Hilton workers in Chicago launch 3-day strike

October 17, 2010 2:13:57 PM PDT
Hundreds of workers at the Hilton Chicago have walked off the job, launching a three-day strike.

Workers at Hiltons in Honolulu and San Francisco began striking earlier this week.

With the union's hotel contract expiring more than a year ago, employees in Chicago joined the three-day work stoppage by walking the line either before or after their shifts.

Workers in Chicago and at the other locations claim that Hilton wants to lock them into cheap recession contracts even as hotels rebound.

Hilton workers accuse the hotel giant of not wanting to offer competitive wages and benefits, although it appears the company erased some of its debt by accepting millions in bailout money from the federal government.

Earning an hourly wage of less than $8 per plus tips, bellman Derek Hanson says he is outraged.

"They want us to do more work. They want to subcontract jobs that are union jobs, and they're doing this all when they received $180 million in taxpayer money," said Hanson.

Hilton released a statement calling the strike an "unnecessary step," and saying that "union tactics such as work stoppages and demonstrations will do nothing to bring us closer to a new contract."

"Hilton employees currently are paid competitive wages and enjoy many generous benefits, including fully paid health insurance with virtually no employee contribution," Hilton Hotels said in the statement.

According to published reports, the Federal Reserve Bank wrote off $180 million in debt that Hilton owed U.S. taxpayers.

Blackstone, one of Wall Street's largest private equity firms, and owner of Hilton Worldwide, also got $4 billion in government assistance.

"The company is still trying to squeeze workers by locking them into cheap recession contracts," said Local 1 spokesman Annemarie Strassel.

The union has proposed wage increases up to 7 percent annually.

"It's unfair for the hard workers to come in and do the hard work and we don't get a raise," said Hilton hotel housekeeper Kim Bass.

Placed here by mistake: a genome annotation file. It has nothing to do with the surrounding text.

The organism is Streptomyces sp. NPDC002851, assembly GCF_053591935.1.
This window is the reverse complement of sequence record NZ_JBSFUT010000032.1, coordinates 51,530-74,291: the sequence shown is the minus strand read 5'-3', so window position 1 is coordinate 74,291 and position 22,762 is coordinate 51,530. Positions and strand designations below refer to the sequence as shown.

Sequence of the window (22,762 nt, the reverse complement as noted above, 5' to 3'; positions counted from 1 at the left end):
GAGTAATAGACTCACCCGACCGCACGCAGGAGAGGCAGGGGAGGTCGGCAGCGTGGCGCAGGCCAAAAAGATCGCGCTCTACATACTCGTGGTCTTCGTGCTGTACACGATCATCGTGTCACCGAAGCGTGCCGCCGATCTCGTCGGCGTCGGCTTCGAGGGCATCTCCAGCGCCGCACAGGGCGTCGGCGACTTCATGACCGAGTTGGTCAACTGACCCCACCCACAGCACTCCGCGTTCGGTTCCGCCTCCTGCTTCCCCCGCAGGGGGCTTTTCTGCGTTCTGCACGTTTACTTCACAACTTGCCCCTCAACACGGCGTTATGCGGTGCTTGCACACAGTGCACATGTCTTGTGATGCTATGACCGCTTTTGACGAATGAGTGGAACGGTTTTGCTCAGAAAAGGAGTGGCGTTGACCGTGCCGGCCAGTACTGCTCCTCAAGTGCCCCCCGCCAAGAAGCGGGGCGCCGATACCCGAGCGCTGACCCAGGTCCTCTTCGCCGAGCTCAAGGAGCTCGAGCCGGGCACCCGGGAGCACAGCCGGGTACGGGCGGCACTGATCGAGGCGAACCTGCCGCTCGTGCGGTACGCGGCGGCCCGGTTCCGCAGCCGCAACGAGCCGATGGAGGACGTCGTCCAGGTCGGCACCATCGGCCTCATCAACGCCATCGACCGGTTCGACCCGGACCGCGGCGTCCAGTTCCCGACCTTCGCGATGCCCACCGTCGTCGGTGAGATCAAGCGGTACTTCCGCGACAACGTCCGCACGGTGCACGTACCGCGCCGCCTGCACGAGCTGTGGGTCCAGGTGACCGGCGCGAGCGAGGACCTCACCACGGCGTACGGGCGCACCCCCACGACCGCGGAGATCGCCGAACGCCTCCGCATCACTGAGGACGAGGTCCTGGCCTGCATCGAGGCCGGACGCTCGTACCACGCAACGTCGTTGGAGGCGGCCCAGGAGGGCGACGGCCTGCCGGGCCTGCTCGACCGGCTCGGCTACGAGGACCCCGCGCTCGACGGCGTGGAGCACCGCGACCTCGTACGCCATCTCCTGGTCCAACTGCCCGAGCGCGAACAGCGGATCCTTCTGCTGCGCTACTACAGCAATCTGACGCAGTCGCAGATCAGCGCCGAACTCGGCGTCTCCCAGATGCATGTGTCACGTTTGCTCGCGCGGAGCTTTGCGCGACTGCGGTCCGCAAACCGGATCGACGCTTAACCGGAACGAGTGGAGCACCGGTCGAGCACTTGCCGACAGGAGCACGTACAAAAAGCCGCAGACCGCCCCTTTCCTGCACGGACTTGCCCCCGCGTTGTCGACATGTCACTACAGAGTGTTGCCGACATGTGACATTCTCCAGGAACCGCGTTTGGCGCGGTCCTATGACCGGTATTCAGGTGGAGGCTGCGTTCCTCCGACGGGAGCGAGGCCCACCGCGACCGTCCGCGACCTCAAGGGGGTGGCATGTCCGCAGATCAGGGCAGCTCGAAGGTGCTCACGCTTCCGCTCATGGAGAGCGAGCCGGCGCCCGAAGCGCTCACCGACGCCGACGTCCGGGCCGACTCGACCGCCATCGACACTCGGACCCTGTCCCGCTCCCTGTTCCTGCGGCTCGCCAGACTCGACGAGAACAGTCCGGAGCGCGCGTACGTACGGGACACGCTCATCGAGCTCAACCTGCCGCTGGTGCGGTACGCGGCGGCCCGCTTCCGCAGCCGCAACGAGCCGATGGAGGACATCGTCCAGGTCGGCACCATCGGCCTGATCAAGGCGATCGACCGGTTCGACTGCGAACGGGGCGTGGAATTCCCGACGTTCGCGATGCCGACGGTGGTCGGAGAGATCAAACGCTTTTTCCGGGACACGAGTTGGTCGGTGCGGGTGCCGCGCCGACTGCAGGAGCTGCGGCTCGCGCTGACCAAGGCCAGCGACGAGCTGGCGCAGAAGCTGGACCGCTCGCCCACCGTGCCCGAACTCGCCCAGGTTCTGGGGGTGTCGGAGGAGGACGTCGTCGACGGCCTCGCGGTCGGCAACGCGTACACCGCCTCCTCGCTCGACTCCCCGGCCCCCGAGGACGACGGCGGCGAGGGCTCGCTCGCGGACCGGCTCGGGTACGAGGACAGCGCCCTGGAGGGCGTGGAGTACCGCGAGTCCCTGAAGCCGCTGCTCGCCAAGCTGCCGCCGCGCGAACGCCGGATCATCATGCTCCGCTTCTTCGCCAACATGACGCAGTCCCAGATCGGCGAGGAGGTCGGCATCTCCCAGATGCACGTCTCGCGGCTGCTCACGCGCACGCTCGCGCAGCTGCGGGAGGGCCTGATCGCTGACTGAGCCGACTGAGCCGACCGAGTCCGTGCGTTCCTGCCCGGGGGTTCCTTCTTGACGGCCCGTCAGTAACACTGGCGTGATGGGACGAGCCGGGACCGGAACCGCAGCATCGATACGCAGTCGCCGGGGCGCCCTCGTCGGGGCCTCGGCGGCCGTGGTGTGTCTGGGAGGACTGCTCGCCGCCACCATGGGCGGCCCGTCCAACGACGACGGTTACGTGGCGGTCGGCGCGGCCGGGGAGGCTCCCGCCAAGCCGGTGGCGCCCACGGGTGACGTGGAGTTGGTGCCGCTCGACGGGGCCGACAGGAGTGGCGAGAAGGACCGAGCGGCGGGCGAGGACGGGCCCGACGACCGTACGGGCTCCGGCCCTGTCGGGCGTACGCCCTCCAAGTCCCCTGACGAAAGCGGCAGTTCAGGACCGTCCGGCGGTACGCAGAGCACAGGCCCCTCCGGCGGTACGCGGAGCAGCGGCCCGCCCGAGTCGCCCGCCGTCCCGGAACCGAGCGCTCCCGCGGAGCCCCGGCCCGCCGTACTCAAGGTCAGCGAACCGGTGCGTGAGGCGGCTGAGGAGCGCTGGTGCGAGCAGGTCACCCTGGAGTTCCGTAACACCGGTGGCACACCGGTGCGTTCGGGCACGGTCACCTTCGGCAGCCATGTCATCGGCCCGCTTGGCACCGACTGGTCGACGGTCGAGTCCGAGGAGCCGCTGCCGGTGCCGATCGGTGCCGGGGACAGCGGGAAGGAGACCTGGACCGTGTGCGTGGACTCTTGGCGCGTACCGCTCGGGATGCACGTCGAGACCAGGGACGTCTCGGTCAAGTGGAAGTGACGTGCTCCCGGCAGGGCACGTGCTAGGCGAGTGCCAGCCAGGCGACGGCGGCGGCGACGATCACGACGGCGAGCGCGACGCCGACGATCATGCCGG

Although hotel operations appeared normal with management helping out, some guests still found the picketing troubling.

"It kind of disturbed the morning, but I guess they have their issues," said Jana Baichtal, a hotel guest from southern California.

The workers plan to protest both Sunday and Monday as contract negotiations continue with no agreement in sight.

Hilton released the following statement to ABC7:

This morning UNITE-HERE Local 1 commenced a three-day work stoppage at the Hilton Chicago. Despite this action, the Hilton is operating as normal, with sufficient staffing in all departments. The work stoppage has had little impact on our guests. The hotel's restaurants and nearly all other amenities and services remain open and available to guests. We will continue to operate and maintain our usual service standards for the duration of this temporary labor action.

It is unfortunate that Local 1's leadership has chosen to take this unnecessary step. Union tactics such as work stoppages and demonstrations will do nothing to bring us closer to a new contract. They are harmful to employees, to the hospitality industry and to the City of Chicago. Instead of taking actions that drive business out of Chicago, Local 1 should return to the bargaining table so that we can resolve our differences.

Hilton employees currently are paid competitive wages and enjoy many generous benefits, including fully paid health insurance with virtually no employee contribution. Hilton has offered to increase wages, to increase contributions to protect employee pensions, and to substantially increase its health fund contributions so that employees can continue to enjoy health care with virtually no employee contribution. Yet, even under current difficult economic conditions and with 10% unemployment, the union also continues to insist on wages increases of up to 7% annually and several other very costly proposals.

Hilton historically has had productive relationships with UNITE HERE throughout the United States. We remain committed to negotiating a long-term contract that continues to provide our valued employees with job security, competitive wages, virtually free health care, and pension and other benefits. However, UNITE HERE Local 1's work stoppage - timed to coincide with work stoppages in other cities - confirms that the union's real goal today is to advance union interests that have nothing to do with Chicago or our employees. Local 1 should cease these harmful tactics and get back to the bargaining table.


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